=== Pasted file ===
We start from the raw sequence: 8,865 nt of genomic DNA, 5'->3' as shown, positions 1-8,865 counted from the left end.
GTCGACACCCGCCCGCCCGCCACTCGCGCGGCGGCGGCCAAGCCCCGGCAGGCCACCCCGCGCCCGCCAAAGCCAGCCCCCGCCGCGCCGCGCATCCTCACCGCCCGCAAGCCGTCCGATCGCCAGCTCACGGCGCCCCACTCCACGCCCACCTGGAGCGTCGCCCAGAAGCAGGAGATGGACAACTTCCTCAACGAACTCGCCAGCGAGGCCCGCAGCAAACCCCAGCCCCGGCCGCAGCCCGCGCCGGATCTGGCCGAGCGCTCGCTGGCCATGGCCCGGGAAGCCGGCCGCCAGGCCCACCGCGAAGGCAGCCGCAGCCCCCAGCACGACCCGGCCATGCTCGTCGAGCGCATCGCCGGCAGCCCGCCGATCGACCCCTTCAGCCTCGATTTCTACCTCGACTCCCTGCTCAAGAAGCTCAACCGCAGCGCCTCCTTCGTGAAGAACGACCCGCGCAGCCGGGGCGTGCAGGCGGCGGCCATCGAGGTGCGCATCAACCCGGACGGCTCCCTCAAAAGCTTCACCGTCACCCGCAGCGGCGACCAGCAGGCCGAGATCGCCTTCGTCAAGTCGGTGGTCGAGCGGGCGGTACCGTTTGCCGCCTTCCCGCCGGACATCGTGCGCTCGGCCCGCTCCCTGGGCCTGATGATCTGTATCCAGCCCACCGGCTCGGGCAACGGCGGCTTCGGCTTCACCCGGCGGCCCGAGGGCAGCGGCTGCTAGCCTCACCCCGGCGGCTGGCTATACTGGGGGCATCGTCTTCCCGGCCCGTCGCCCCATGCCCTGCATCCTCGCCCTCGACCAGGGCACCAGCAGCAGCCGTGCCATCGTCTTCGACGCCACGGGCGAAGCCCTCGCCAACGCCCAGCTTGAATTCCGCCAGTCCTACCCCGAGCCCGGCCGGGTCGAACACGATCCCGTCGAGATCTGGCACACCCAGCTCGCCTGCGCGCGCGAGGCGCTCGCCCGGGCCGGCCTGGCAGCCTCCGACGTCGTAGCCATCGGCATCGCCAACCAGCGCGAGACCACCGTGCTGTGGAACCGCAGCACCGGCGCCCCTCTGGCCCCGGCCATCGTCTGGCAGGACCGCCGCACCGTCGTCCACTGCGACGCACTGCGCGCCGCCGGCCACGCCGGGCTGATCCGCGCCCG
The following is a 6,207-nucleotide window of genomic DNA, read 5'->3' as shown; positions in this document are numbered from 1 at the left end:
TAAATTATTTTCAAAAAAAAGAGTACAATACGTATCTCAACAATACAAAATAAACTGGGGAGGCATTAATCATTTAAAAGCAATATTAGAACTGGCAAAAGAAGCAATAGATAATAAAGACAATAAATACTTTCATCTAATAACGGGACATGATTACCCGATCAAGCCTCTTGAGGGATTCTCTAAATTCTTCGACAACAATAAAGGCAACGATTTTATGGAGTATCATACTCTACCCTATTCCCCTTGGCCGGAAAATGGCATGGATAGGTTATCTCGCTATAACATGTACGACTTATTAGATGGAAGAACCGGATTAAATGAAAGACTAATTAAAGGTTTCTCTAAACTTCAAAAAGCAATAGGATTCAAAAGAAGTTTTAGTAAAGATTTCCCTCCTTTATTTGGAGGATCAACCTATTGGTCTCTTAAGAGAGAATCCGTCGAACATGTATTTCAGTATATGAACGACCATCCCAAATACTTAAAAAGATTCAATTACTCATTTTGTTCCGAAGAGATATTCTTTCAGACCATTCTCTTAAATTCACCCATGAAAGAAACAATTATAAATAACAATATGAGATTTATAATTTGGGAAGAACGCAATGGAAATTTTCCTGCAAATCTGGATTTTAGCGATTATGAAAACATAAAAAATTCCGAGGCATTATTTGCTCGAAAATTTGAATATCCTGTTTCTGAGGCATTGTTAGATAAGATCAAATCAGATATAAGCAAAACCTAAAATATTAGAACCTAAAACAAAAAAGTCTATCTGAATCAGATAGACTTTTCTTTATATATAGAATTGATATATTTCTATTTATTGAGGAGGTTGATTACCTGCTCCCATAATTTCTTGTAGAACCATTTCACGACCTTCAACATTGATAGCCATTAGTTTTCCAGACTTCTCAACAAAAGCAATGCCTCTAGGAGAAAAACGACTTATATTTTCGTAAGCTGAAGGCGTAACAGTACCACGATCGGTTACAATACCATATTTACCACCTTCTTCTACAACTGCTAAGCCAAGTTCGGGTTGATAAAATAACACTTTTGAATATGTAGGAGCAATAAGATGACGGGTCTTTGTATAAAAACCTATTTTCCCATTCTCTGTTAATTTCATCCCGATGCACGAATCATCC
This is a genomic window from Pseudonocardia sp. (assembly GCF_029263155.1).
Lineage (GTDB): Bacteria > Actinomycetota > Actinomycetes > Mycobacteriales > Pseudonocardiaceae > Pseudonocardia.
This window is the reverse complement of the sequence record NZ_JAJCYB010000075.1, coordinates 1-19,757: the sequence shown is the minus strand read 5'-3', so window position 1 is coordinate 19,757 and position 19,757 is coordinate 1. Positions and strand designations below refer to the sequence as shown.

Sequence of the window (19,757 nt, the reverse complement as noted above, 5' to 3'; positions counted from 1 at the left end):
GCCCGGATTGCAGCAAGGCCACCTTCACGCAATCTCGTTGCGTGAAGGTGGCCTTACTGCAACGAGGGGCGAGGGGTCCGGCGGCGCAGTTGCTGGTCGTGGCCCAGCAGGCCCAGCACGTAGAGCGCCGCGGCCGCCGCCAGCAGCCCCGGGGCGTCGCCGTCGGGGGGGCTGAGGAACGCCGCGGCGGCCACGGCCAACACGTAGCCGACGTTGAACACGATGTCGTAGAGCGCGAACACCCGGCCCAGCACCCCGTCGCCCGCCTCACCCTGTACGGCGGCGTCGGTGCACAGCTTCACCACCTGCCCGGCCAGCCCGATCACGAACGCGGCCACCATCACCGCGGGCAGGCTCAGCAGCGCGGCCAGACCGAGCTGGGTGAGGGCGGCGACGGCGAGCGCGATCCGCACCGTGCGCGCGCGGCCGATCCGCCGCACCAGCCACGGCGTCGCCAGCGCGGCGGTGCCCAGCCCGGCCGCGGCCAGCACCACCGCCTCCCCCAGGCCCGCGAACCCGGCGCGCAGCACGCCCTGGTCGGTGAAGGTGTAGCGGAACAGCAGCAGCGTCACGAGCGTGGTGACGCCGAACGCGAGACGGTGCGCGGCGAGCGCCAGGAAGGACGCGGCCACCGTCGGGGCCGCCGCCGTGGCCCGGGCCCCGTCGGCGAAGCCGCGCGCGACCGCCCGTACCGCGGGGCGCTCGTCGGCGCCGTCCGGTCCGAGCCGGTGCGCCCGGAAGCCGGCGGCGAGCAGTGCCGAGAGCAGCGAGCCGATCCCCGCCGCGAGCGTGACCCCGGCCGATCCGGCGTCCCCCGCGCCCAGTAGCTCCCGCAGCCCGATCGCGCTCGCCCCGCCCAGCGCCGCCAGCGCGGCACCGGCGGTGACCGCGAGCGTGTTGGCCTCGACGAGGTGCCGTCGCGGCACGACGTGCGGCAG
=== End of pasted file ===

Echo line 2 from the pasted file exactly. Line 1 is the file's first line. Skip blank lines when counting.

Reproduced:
GTCGACACCCGCCCGCCCGCCACTCGCGCGGCGGCGGCCAAGCCCCGGCAGGCCACCCCGCGCCCGCCAAAGCCAGCCCCCGCCGCGCCGCGCATCCTCACCGCCCGCAAGCCGTCCGATCGCCAGCTCACGGCGCCCCACTCCACGCCCACCTGGAGCGTCGCCCAGAAGCAGGAGATGGACAACTTCCTCAACGAACTCGCCAGCGAGGCCCGCAGCAAACCCCAGCCCCGGCCGCAGCCCGCGCCGGATCTGGCCGAGCGCTCGCTGGCCATGGCCCGGGAAGCCGGCCGCCAGGCCCACCGCGAAGGCAGCCGCAGCCCCCAGCACGACCCGGCCATGCTCGTCGAGCGCATCGCCGGCAGCCCGCCGATCGACCCCTTCAGCCTCGATTTCTACCTCGACTCCCTGCTCAAGAAGCTCAACCGCAGCGCCTCCTTCGTGAAGAACGACCCGCGCAGCCGGGGCGTGCAGGCGGCGGCCATCGAGGTGCGCATCAACCCGGACGGCTCCCTCAAAAGCTTCACCGTCACCCGCAGCGGCGACCAGCAGGCCGAGATCGCCTTCGTCAAGTCGGTGGTCGAGCGGGCGGTACCGTTTGCCGCCTTCCCGCCGGACATCGTGCGCTCGGCCCGCTCCCTGGGCCTGATGATCTGTATCCAGCCCACCGGCTCGGGCAACGGCGGCTTCGGCTTCACCCGGCGGCCCGAGGGCAGCGGCTGCTAGCCTCACCCCGGCGGCTGGCTATACTGGGGGCATCGTCTTCCCGGCCCGTCGCCCCATGCCCTGCATCCTCGCCCTCGACCAGGGCACCAGCAGCAGCCGTGCCATCGTCTTCGACGCCACGGGCGAAGCCCTCGCCAACGCCCAGCTTGAATTCCGCCAGTCCTACCCCGAGCCCGGCCGGGTCGAACACGATCCCGTCGAGATCTGGCACACCCAGCTCGCCTGCGCGCGCGAGGCGCTCGCCCGGGCCGGCCTGGCAGCCTCCGACGTCGTAGCCATCGGCATCGCCAACCAGCGCGAGACCACCGTGCTGTGGAACCGCAGCACCGGCGCCCCTCTGGCCCCGGCCATCGTCTGGCAGGACCGCCGCACCGTCGTCCACTGCGACGCACTGCGCGCCGCCGGCCACGCCGGGCTGATCCGCGCCCG